“Four years later, Lewis devised and executed the strategy that won Reagan the majority of the delegates in that year’s Pennsylvania primary even though (Reagan) lost the primary to George H.W. Bush,” Gerow explained.

In 1980, Ronald Reagan lost the primary popular vote to Bush by about 100,000 votes, but he took the lion’s share of delegates because of the state’s unique rules – and thus won the only part of the primary that counts.

In short, Donald Trump could win the popular vote in Pennsylvania but lack the organizational infrastructure to fill a slate of delegates who support his candidacy. To date, Marco Rubio had the most impressive organization for getting supporting delegates on the ballot. The John Kasich campaign had been reaching out to people on the ballot even before Rubio dropped out.

Gerow has attended 10 consecutive conventions – more than any other Pennsylvanian Republican. He has been a delegate three times and is on the ballot again.

“I am currently undecided,” he said, having been an early supporter and national co-chair of Carly Fiorina’s presidential campaign.

This story was first posted 1:32 p.m. Thursday, March 17

Sanders supporters in Ohio boo Obama & Clintons over trade

US presidential hopeful Senator Bernie Sanders speaks at a rally March 14, 2016 in Youngstown, Ohio. (BRENDAN SMIALOWSKI/AFP/Getty Images)
US presidential hopeful Senator Bernie Sanders speaks at a rally March 14, 2016 in Youngstown, Ohio. (BRENDAN SMIALOWSKI/AFP/Getty Images)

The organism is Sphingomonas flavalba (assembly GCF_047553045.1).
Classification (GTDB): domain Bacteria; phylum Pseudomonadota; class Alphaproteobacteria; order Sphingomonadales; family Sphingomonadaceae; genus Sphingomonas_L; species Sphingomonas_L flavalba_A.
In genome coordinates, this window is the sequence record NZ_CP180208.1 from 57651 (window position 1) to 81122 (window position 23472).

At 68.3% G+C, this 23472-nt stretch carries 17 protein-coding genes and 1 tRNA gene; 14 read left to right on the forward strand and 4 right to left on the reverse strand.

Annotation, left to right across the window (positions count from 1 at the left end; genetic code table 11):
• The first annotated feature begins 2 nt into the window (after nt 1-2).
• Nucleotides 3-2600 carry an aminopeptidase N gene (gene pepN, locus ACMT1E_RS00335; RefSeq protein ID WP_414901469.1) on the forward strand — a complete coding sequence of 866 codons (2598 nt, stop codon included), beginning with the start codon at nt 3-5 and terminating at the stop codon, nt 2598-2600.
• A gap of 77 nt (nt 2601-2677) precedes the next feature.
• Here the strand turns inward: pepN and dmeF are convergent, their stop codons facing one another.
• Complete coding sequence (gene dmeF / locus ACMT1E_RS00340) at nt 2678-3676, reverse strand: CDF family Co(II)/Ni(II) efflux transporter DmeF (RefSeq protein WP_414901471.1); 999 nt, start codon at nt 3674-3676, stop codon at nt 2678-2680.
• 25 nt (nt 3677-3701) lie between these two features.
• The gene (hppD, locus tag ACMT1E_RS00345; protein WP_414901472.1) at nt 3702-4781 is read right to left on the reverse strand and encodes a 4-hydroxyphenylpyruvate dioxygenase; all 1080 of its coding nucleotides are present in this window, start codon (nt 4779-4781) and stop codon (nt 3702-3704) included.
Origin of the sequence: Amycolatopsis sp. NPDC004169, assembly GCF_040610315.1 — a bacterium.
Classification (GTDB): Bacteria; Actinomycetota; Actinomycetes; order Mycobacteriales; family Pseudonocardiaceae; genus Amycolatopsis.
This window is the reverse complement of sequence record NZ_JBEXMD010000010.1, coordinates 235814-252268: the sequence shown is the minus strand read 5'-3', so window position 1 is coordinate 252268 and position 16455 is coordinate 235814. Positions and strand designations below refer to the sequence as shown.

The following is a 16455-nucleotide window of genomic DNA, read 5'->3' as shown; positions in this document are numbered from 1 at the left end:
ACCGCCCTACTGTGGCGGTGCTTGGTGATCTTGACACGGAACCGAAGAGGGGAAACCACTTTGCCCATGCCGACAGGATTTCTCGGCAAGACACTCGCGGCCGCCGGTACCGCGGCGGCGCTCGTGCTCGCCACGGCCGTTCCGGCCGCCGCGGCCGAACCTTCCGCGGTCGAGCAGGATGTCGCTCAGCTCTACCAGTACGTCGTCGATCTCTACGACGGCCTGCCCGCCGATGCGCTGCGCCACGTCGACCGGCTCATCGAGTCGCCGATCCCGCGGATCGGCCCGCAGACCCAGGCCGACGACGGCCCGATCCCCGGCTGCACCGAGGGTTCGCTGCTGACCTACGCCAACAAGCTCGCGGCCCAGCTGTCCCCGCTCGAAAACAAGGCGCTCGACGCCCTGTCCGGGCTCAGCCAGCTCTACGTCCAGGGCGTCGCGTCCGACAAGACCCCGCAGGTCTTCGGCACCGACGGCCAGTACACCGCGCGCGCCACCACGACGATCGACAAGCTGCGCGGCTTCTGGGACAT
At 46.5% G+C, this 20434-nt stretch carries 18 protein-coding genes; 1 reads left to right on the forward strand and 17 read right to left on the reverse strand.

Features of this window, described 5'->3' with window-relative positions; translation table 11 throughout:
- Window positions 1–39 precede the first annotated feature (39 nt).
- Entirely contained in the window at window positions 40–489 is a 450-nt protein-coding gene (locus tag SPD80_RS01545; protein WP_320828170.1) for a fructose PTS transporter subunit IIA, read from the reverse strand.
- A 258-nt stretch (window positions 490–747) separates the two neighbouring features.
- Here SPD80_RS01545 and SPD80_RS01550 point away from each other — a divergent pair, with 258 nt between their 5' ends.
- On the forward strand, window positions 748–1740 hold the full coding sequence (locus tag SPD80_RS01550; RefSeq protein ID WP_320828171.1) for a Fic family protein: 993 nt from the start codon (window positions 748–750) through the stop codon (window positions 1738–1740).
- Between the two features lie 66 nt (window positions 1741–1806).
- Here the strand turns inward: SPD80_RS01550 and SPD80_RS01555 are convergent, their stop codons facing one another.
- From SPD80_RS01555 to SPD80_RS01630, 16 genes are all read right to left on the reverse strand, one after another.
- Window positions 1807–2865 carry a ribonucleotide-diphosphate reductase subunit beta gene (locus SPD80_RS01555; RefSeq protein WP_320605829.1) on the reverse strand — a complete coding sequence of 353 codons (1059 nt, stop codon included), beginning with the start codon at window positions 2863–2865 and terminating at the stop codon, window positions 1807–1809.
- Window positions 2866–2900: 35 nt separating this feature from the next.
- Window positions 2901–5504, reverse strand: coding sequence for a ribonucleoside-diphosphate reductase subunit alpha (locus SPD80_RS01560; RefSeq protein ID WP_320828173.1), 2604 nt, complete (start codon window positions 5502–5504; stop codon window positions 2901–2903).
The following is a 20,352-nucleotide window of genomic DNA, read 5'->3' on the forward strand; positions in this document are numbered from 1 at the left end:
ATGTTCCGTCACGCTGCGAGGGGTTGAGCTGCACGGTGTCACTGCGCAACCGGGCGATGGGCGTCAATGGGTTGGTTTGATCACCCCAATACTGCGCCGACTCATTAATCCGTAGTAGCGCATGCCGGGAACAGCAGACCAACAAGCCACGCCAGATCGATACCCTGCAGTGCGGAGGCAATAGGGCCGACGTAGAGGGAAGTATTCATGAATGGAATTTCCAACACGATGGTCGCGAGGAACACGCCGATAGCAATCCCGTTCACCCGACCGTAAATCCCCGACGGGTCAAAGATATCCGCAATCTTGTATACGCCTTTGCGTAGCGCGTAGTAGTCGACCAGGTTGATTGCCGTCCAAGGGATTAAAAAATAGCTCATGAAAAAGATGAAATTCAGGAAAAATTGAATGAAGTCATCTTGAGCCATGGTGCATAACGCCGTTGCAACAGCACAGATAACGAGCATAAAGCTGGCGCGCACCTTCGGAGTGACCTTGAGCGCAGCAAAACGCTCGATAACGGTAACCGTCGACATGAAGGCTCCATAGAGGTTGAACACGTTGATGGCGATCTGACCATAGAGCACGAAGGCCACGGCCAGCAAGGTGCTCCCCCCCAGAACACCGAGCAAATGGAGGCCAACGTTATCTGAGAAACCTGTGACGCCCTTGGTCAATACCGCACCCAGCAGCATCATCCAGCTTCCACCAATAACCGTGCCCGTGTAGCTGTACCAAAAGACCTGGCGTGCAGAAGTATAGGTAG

YOUNGSTOWN — A crowd of several thousand Ohio voters at a Bernie Sanders rally here Monday morning booed mention of President Obama and Bill and Hillary Clinton.

The downtown event was held at the Covelli Center, which sits on the site of a former steel plant.

“Nearly 7,000 people used to work in a steel plant that sat right here,” IUE union representative Bob Sutton told the crowd, laying the blame for the plant’s closing on former President Bill Clinton.

“We supported him, and then in his second term he puts together a trade deal that hurts the working man,” Sutton said as the crowd booed the mention of Clinton.

The crowd continued to erupt into boos at the mention of Hillary and President Obama as Sutton reminded them that both supported Obama’s new trade deal.

“Look, the trade deals hit the working people hard out here,” said Albert Mixon president of the Teamsters national black caucus.

“I understand why they booed, they are unhappy with the policy choices that they have made that have impacted the working men and women.”